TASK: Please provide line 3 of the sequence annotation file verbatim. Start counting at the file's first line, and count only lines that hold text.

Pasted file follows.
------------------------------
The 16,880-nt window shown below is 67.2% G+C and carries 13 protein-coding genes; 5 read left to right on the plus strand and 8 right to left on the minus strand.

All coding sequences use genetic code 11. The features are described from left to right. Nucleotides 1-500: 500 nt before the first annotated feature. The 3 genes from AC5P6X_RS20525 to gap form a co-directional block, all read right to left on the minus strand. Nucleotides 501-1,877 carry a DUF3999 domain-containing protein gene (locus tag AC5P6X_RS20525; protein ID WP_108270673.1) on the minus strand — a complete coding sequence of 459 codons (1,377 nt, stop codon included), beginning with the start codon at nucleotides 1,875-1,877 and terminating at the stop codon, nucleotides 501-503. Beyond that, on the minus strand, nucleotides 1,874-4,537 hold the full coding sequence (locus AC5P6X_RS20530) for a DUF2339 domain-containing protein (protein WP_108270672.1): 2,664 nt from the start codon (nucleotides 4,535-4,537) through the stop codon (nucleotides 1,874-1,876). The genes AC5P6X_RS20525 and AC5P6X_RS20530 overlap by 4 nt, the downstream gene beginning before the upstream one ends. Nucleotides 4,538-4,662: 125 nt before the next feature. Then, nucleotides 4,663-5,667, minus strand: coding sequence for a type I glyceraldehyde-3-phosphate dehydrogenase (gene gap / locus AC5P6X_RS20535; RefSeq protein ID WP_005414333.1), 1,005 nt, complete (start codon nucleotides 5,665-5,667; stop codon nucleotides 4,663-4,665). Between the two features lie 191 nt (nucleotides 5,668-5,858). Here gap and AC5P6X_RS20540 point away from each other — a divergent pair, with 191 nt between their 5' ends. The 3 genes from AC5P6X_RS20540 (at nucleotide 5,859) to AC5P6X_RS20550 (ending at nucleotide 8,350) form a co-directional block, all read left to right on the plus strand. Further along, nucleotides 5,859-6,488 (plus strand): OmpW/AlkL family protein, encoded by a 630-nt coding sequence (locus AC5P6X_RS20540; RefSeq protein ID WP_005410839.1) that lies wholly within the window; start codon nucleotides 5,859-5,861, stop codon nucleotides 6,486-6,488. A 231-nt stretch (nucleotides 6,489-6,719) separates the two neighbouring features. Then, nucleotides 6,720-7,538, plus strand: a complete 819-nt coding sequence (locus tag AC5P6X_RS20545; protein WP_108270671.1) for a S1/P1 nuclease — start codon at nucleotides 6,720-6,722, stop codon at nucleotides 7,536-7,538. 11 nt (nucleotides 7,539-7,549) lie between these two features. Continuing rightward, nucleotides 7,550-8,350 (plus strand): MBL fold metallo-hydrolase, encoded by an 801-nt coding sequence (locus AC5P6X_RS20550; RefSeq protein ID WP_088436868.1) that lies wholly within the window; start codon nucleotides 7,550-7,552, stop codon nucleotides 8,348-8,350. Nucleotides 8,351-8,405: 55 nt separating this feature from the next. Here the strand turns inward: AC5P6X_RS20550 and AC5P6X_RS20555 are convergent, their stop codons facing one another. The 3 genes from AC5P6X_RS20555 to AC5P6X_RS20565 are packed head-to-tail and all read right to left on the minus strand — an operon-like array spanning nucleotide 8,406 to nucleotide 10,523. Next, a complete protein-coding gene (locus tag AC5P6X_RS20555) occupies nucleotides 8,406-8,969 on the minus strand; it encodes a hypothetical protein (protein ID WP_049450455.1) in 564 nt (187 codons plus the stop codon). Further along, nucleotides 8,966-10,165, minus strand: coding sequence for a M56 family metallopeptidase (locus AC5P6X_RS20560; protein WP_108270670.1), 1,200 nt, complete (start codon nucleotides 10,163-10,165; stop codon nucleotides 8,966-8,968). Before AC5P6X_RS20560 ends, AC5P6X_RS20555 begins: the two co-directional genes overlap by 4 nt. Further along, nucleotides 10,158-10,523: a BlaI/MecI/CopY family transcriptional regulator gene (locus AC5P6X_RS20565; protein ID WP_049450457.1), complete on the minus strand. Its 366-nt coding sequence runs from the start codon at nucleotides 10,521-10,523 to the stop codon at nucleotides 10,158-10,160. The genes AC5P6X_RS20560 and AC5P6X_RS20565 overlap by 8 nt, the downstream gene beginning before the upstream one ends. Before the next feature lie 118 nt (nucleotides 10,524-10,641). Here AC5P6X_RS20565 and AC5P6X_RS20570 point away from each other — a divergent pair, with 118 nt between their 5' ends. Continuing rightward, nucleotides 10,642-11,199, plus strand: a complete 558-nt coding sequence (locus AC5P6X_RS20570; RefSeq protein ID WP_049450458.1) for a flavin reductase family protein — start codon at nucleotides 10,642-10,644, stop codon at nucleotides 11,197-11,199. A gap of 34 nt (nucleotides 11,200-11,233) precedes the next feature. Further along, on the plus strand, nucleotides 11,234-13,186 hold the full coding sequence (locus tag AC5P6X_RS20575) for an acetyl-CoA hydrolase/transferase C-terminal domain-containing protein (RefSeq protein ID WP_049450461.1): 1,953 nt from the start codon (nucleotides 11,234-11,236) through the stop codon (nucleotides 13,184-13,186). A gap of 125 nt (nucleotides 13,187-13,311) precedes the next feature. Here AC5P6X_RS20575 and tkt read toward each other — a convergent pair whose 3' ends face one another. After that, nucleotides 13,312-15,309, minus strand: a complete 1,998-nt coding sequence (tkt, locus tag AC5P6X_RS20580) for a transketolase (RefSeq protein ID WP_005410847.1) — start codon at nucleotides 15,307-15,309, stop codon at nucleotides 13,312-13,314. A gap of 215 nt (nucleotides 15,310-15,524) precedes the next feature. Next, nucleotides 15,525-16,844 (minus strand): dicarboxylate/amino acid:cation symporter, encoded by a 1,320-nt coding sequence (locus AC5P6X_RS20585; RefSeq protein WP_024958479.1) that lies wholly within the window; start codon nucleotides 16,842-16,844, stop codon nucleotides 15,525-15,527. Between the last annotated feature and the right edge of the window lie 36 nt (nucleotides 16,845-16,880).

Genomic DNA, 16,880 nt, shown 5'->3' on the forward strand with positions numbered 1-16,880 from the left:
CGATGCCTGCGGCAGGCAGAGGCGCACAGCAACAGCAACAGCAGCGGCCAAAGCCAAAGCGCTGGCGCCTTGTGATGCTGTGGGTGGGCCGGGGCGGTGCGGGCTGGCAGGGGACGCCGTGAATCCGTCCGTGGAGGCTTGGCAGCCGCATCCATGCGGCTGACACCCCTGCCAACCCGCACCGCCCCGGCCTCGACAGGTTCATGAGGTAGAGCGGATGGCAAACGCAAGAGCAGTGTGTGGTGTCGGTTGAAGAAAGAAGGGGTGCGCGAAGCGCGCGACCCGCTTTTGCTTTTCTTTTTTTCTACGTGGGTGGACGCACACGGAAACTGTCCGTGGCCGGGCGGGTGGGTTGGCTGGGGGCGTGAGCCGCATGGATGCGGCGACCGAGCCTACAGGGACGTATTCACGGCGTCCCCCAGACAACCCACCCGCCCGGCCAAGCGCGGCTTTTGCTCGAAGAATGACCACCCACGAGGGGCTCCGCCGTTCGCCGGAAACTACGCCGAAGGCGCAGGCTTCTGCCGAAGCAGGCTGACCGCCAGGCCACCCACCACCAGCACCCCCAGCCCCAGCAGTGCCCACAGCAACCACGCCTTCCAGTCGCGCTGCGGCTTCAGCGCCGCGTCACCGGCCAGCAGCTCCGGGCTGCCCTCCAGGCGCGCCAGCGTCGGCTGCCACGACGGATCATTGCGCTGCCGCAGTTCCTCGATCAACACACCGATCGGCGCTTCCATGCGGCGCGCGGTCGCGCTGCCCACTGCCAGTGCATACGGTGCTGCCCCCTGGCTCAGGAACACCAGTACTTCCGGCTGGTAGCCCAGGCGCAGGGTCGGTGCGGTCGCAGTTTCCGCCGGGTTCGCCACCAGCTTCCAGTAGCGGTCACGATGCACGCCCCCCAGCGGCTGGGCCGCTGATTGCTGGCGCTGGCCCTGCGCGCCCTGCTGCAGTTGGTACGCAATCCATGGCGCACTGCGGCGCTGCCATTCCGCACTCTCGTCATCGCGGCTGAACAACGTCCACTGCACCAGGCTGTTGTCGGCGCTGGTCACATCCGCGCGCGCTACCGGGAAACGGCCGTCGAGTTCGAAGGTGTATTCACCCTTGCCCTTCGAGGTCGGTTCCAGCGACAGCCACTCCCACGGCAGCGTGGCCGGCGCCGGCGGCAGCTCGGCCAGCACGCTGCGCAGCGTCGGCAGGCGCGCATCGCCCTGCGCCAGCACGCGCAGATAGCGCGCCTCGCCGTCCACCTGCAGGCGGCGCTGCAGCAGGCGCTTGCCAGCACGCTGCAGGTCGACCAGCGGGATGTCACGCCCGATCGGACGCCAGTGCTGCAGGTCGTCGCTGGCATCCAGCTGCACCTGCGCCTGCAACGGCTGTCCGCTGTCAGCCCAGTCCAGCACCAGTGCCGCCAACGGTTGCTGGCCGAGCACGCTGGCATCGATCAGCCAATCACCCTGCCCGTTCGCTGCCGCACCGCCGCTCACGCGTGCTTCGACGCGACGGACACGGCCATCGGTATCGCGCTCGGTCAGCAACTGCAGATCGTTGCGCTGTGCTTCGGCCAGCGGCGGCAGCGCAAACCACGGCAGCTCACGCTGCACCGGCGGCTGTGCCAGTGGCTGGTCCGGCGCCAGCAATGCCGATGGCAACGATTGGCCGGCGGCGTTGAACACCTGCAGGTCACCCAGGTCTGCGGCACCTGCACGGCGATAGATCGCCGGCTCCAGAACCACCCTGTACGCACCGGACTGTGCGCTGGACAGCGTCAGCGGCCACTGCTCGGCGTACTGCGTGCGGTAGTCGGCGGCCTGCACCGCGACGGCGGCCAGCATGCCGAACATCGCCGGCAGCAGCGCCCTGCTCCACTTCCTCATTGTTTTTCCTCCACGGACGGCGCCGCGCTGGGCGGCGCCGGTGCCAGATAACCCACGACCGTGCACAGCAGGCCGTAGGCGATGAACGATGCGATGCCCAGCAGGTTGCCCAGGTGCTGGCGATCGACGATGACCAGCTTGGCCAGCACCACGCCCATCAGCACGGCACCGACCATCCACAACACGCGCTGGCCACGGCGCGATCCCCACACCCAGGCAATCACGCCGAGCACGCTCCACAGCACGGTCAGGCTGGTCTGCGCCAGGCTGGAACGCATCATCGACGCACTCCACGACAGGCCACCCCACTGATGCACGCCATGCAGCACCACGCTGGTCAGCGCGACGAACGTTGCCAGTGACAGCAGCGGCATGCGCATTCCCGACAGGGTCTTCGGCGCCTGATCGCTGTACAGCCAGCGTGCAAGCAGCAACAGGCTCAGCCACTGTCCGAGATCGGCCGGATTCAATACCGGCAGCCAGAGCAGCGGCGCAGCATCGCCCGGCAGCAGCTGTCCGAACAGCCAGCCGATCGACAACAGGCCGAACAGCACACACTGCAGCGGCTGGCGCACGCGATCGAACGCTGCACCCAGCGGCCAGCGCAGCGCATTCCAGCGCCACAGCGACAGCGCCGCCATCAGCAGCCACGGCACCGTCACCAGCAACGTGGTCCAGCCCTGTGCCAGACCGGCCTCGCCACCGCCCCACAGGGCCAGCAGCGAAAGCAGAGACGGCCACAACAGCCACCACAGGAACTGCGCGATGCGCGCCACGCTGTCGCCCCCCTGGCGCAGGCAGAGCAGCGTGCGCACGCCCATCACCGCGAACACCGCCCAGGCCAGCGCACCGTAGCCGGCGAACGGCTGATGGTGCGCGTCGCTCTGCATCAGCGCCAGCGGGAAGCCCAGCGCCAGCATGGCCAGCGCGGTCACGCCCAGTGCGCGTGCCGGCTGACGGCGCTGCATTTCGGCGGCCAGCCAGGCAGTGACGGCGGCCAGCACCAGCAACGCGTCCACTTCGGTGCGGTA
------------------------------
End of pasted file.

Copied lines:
Genomic DNA, 16,880 nt, shown 5'->3' on the forward strand with positions numbered 1-16,880 from the left: